“We need good effort on the defensive end and then he’s got to give us consistent minutes where we trust that he’s gonna go out there and make the right play. And again, he’s shown us that he’s got that mindset this year.”
The opportunity is exactly what he’s been aiming for. Not only will this allow Grant to have a platform to flourish, but it will also give him a shot at earning more playing time in the process.
You can bet self-belief will not hinder Grant from achieving his true potential. He knows what he’s already good at, and at the same time, he’s aware of what needs work to get to the next level among his peers.
“I’m definitely confident in getting my guys involved,” Grant told Basketball Insiders. “I think just the makeup of our team—I’mma be one of the guys that has to get people shots and I feel like I’m really confident in doing that.
“And then, just being able to score, you know? Point guards in this league nowadays, you’ve got to get a bucket. It’s not easy getting everybody involved and scoring, but I think that’s something I can do.”
As the season arrives soon and Grant looks to cement himself as a true starting point guard in the NBA, he’s received some advice from a new member of the Bulls staff.
Shawn Respert, formerly an assistant with the Memphis Grizzlies, joined the organization as director of player development on August 31 and has been working closely with him.
As soon as Respert stepped foot in the building, he told the recently turned 25-year-old to study a player he knows very well from his time at “The Grindhouse.” Grant is on board with it, too.
“He’s talked to me a lot about Mike Conley,” Grant told Basketball Insiders. “A guy who gets his guys involved, but at the same time plays at his own pace and really understands the game, so I’ve been watching clips of him and I can see a little bit of that in myself.”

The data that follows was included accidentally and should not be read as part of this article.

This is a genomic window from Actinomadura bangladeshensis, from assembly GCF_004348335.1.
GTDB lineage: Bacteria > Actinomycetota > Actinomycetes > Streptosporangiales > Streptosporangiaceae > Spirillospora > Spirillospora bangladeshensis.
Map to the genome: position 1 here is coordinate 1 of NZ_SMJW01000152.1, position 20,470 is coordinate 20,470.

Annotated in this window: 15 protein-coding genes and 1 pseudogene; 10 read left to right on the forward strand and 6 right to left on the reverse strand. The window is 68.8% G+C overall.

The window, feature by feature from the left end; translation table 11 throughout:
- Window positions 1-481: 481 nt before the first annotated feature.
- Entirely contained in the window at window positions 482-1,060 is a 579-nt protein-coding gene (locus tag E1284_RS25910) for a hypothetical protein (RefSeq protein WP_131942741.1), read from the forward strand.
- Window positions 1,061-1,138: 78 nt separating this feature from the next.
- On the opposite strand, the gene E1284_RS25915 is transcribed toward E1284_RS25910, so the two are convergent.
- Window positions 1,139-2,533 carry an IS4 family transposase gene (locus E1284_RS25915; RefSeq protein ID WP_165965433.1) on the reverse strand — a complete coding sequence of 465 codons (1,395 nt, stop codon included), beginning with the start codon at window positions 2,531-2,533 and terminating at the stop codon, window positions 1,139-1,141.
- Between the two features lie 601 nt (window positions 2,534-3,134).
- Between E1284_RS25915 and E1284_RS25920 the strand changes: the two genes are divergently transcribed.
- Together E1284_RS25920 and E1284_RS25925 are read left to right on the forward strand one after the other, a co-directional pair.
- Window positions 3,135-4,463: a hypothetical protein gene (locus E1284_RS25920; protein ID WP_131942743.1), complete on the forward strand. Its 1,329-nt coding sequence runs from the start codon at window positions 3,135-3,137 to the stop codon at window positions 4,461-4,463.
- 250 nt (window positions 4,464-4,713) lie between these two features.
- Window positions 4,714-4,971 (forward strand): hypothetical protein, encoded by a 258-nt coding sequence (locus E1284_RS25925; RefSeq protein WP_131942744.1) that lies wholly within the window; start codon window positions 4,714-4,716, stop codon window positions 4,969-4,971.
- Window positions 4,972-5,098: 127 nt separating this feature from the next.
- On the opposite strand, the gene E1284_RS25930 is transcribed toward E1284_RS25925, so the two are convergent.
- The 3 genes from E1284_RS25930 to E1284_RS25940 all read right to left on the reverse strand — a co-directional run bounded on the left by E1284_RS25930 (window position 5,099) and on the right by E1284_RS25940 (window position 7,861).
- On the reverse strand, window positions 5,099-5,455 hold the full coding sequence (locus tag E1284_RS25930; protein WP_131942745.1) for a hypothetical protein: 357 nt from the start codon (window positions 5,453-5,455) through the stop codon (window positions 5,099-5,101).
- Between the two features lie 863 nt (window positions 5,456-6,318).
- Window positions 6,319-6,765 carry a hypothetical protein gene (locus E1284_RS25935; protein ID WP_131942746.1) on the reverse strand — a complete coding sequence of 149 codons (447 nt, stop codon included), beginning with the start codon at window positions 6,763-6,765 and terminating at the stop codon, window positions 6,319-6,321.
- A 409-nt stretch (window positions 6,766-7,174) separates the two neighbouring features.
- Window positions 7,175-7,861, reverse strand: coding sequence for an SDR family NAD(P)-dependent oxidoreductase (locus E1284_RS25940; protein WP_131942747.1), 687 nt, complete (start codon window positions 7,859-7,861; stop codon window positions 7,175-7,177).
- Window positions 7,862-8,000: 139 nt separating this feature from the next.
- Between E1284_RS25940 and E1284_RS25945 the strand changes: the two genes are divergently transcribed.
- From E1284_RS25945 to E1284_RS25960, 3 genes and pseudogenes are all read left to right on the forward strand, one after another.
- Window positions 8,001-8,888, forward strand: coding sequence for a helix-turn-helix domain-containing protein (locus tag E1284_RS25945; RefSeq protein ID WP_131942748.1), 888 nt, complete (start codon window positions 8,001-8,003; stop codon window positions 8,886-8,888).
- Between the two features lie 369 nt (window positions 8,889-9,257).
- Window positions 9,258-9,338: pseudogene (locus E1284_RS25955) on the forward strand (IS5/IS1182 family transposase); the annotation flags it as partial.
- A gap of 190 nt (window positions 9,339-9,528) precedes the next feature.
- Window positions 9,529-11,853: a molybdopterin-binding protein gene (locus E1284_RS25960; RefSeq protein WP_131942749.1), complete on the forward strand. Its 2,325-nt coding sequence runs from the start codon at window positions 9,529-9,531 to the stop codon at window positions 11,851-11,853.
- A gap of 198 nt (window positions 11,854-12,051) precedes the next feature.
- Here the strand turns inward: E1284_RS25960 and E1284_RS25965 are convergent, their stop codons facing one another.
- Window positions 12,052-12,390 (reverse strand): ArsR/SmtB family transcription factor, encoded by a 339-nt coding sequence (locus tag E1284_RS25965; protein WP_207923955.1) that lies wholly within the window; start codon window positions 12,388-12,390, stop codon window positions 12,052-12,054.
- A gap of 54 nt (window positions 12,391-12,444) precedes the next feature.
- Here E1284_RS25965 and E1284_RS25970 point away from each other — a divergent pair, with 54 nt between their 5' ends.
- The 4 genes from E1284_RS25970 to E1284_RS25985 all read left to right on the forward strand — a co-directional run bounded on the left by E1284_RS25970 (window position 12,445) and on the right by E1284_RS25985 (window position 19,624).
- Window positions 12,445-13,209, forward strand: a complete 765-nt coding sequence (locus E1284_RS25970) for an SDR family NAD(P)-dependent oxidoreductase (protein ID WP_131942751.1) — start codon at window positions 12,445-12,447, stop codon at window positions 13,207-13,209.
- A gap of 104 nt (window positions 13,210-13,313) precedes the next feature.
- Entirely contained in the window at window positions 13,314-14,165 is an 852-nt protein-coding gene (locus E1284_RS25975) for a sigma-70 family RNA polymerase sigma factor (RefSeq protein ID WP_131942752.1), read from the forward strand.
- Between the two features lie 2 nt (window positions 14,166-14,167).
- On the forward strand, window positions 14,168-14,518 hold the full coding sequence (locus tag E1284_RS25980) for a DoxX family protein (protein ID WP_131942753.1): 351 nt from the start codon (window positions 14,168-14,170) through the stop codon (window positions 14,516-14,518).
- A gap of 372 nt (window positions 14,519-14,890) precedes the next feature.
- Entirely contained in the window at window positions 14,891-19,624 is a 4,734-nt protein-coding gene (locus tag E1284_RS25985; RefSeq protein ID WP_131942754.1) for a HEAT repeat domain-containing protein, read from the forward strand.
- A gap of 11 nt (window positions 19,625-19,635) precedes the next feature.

Emulating an All-Star caliber point guard who is respected league-wide is a great start to taking that next step, and Hoiberg would be thrilled if that goal comes to fruition.
“The biggest thing that he can learn from Mike Conley is Mike Conley—he’s as good as any in the league at making simple basketball plays,” Hoiberg told Basketball Insiders.
“If he draws two defenders and makes the kick, it doesn’t have to be the spectacular behind-the-back or lob or whatever it is, he just makes good, solid decisions. And that’s what we want out of Jerian.”
Though he’s primarily a drive and kick type of player, Grant has developed into a threat from the three-point line. His rookie year left a lot to be desired in that area of his game, but last season was a drastic improvement.
It was only on an average of two attempts per contest, but he went from 22 percent to 36.6 percent just like *that*. Over five games this preseason, he’s let it fly more and knocked down 41.2 percent of those tries.
“I think a lot of it has to do with confidence, just going out there and just shooting it,” Grant told Basketball of what to credit for his enhanced deep jumper. “But spending a lot of time in the gym.
“Fred’s out there every day in practice putting me through a couple of drills himself, just helping me out a little bit saying put a little more bit of arc on there—and he was a shooter when he played, so that helps.”
Fortunately for Grant, he has a fellow former New York Knick to distribute to and play with as they search for an offensive identity—Justin Holiday.
“He’s been huge for me,” Grant told Basketball Insiders. “He’s a guy who I can kick to and he’s gonna shoot it. A guy who’s talking to me all game, keeping my confidence level up. A guy who’s been around the league and knows the game.”
As far as goals go for Grant, he’s shooting for the stars as an individual and as a member of the Bulls.
“Obviously as a team, we want to win games,” Grant told Basketball Insiders. “The East—everybody knows it’s a little bit down this year, so there’s definitely gonna be some surprise teams, and I feel like we can be one of those teams.
“Personally, I just want to be one of those point guards. I want to be top 10 in assists. I want to be a guy who can score and lead this team.”
It may be seen as shooting for the stars, but if he listens to his coaches, stays persistent and keeps following the credo of his family name, Grant can fulfill his aspirations. After all, he was born to do this.